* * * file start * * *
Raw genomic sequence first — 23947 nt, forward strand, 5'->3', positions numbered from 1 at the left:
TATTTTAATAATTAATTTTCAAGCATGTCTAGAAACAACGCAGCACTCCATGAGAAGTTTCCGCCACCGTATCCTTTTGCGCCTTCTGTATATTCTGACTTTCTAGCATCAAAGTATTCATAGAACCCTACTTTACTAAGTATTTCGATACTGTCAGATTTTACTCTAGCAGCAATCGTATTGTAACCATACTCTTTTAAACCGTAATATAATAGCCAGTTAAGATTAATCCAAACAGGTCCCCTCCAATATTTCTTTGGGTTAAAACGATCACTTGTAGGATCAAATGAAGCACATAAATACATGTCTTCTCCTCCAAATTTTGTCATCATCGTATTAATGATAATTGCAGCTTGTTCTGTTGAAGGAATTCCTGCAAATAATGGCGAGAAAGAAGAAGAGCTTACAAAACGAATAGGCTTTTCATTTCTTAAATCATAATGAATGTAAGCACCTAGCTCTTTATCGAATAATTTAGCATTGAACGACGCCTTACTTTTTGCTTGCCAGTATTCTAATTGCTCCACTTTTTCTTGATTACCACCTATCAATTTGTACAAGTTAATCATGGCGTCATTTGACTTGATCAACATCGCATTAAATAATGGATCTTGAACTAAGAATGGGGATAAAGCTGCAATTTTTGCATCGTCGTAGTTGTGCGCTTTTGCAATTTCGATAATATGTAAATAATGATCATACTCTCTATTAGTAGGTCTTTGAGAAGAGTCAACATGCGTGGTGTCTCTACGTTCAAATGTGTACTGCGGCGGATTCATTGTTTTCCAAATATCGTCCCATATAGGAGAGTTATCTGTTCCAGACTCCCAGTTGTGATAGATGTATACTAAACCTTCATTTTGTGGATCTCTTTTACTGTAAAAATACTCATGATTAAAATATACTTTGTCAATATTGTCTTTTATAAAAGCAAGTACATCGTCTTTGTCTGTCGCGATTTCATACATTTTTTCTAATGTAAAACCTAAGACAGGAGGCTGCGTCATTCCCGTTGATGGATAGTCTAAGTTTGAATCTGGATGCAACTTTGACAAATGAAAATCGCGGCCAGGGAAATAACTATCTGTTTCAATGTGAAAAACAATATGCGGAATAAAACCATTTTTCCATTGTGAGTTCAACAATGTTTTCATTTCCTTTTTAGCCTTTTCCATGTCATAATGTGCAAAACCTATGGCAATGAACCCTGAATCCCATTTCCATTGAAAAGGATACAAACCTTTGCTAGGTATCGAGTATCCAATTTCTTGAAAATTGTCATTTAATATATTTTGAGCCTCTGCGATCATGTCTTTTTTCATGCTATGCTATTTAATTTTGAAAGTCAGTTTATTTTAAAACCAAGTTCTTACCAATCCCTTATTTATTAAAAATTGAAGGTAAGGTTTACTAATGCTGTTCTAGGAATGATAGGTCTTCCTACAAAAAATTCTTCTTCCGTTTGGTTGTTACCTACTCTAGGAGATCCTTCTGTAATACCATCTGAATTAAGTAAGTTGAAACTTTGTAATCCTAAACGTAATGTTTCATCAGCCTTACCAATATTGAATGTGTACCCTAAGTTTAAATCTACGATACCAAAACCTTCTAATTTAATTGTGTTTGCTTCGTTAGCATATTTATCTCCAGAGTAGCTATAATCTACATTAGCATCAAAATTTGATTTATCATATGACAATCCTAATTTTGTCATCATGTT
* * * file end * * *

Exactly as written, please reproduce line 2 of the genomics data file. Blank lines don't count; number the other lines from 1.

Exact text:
TATTTTAATAATTAATTTTCAAGCATGTCTAGAAACAACGCAGCACTCCATGAGAAGTTTCCGCCACCGTATCCTTTTGCGCCTTCTGTATATTCTGACTTTCTAGCATCAAAGTATTCATAGAACCCTACTTTACTAAGTATTTCGATACTGTCAGATTTTACTCTAGCAGCAATCGTATTGTAACCATACTCTTTTAAACCGTAATATAATAGCCAGTTAAGATTAATCCAAACAGGTCCCCTCCAATATTTCTTTGGGTTAAAACGATCACTTGTAGGATCAAATGAAGCACATAAATACATGTCTTCTCCTCCAAATTTTGTCATCATCGTATTAATGATAATTGCAGCTTGTTCTGTTGAAGGAATTCCTGCAAATAATGGCGAGAAAGAAGAAGAGCTTACAAAACGAATAGGCTTTTCATTTCTTAAATCATAATGAATGTAAGCACCTAGCTCTTTATCGAATAATTTAGCATTGAACGACGCCTTACTTTTTGCTTGCCAGTATTCTAATTGCTCCACTTTTTCTTGATTACCACCTATCAATTTGTACAAGTTAATCATGGCGTCATTTGACTTGATCAACATCGCATTAAATAATGGATCTTGAACTAAGAATGGGGATAAAGCTGCAATTTTTGCATCGTCGTAGTTGTGCGCTTTTGCAATTTCGATAATATGTAAATAATGATCATACTCTCTATTAGTAGGTCTTTGAGAAGAGTCAACATGCGTGGTGTCTCTACGTTCAAATGTGTACTGCGGCGGATTCATTGTTTTCCAAATATCGTCCCATATAGGAGAGTTATCTGTTCCAGACTCCCAGTTGTGATAGATGTATACTAAACCTTCATTTTGTGGATCTCTTTTACTGTAAAAATACTCATGATTAAAATATACTTTGTCAATATTGTCTTTTATAAAAGCAAGTACATCGTCTTTGTCTGTCGCGATTTCATACATTTTTTCTAATGTAAAACCTAAGACAGGAGGCTGCGTCATTCCCGTTGATGGATAGTCTAAGTTTGAATCTGGATGCAACTTTGACAAATGAAAATCGCGGCCAGGGAAATAACTATCTGTTTCAATGTGAAAAACAATATGCGGAATAAAACCATTTTTCCATTGTGAGTTCAACAATGTTTTCATTTCCTTTTTAGCCTTTTCCATGTCATAATGTGCAAAACCTATGGCAATGAACCCTGAATCCCATTTCCATTGAAAAGGATACAAACCTTTGCTAGGTATCGAGTATCCAATTTCTTGAAAATTGTCATTTAATATATTTTGAGCCTCTGCGATCATGTCTTTTTTCATGCTATGCTATTTAATTTTGAAAGTCAGTTTATTTTAAAACCAAGTTCTTACCAATCCCTTATTTATTAAAAATTGAAGGTAAGGTTTACTAATGCTGTTCTAGGAATGATAGGTCTTCCTACAAAAAATTCTTCTTCCGTTTGGTTGTTACCTACTCTAGGAGATCCTTCTGTAATACCATCTGAATTAAGTAAGTTGAAACTTTGTAATCCTAAACGTAATGTTTCATCAGCCTTACCAATATTGAATGTGTACCCTAAGTTTAAATCTACGATACCAAAACCTTCTAATTTAATTGTGTTTGCTTCGTTAGCATATTTATCTCCAGAGTAGCTATAATCTACATTAGCATCAAAATTTGATTTATCATATGACAATCCTAATTTTGTCATCATGTT